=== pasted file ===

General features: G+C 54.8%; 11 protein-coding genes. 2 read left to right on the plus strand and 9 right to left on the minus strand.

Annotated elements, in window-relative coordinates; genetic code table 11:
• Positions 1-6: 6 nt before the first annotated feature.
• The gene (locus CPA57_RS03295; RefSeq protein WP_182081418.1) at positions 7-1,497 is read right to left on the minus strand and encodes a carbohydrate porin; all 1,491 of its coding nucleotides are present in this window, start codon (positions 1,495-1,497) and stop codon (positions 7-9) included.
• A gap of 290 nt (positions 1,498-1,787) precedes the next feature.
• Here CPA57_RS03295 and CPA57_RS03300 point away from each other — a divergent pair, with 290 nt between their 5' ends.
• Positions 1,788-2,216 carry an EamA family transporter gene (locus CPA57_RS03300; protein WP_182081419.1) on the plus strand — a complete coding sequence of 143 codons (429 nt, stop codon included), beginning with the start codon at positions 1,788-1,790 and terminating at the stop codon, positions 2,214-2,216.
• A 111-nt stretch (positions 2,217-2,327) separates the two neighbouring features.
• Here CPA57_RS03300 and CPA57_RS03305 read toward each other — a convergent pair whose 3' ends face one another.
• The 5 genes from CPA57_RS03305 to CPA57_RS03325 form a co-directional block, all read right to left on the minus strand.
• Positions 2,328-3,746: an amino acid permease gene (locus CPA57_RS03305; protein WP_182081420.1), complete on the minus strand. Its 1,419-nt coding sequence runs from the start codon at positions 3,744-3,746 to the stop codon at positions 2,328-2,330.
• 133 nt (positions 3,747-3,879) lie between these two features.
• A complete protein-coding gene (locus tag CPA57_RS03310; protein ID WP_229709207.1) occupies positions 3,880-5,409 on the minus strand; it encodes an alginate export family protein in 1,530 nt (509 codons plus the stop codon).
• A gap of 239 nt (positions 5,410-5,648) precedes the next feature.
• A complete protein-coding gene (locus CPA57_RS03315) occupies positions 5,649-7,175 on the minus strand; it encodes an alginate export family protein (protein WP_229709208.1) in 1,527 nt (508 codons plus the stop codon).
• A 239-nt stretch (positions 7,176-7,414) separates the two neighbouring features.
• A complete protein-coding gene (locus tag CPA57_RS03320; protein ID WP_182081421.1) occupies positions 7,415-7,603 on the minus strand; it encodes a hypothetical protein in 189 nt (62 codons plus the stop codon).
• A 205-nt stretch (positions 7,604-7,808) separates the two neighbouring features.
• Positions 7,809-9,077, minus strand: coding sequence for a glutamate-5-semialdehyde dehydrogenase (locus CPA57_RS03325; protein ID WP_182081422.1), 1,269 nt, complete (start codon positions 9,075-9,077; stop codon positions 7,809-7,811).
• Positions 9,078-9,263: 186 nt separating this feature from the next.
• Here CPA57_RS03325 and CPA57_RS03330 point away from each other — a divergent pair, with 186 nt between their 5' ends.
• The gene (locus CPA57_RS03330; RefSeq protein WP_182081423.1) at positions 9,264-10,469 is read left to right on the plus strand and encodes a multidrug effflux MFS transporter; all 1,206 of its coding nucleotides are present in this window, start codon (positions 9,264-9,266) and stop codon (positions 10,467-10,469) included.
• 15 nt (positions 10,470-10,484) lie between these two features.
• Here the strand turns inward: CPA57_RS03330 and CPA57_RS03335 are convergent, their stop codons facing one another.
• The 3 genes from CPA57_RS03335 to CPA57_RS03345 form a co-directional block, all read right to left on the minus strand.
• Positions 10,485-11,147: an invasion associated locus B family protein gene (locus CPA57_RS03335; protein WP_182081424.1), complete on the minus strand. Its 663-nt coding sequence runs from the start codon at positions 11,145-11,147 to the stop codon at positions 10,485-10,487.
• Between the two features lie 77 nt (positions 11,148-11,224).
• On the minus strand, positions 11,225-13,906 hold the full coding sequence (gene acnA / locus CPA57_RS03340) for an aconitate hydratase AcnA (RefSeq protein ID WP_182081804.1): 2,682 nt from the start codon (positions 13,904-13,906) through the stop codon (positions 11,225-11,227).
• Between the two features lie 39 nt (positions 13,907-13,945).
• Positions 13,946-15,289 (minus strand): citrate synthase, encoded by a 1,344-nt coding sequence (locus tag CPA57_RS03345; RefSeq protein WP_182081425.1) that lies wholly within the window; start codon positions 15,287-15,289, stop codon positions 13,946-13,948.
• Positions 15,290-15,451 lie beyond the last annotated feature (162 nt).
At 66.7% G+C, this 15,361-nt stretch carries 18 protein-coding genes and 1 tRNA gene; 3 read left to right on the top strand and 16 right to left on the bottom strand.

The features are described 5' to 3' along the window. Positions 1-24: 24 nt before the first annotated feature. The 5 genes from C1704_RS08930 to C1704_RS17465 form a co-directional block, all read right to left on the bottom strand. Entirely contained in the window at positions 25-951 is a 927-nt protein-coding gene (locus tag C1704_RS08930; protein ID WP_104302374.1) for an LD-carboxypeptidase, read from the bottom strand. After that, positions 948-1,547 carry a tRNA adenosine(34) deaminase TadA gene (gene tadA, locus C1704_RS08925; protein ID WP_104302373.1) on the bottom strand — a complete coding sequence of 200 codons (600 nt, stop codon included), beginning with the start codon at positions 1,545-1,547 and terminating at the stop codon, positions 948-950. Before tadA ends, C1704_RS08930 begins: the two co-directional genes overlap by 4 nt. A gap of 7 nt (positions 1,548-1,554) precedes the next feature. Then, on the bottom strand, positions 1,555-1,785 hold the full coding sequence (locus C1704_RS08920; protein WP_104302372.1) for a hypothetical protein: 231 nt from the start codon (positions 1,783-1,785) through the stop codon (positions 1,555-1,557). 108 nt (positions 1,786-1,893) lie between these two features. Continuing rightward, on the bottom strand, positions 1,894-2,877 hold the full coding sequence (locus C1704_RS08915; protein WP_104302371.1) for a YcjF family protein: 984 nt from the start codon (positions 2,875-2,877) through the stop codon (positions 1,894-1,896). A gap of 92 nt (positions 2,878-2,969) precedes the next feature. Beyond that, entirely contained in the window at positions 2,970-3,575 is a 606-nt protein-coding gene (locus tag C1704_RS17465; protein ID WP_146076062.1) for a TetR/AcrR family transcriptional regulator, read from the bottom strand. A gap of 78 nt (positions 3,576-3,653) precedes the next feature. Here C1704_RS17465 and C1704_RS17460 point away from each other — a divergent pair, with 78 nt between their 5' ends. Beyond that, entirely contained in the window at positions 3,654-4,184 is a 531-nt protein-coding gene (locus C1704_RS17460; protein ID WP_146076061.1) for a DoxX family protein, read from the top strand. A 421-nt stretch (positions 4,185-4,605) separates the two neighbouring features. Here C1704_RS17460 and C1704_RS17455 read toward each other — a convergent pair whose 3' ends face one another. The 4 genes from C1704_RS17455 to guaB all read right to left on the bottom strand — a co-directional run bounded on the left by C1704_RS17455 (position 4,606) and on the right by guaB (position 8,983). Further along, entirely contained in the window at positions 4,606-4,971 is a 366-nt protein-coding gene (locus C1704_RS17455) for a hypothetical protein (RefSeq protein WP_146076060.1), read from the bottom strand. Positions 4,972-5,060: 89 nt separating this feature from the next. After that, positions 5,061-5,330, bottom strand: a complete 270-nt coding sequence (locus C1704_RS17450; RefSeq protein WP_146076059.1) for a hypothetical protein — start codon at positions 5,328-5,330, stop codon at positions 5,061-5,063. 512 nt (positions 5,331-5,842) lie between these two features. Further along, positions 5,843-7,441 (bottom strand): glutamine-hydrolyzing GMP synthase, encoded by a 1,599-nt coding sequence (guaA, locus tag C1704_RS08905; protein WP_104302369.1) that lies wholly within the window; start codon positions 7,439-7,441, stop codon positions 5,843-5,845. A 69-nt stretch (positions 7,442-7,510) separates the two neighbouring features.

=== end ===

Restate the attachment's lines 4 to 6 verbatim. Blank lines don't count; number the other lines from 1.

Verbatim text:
• The gene (locus CPA57_RS03295; RefSeq protein WP_182081418.1) at positions 7-1,497 is read right to left on the minus strand and encodes a carbohydrate porin; all 1,491 of its coding nucleotides are present in this window, start codon (positions 1,495-1,497) and stop codon (positions 7-9) included.
• A gap of 290 nt (positions 1,498-1,787) precedes the next feature.
• Here CPA57_RS03295 and CPA57_RS03300 point away from each other — a divergent pair, with 290 nt between their 5' ends.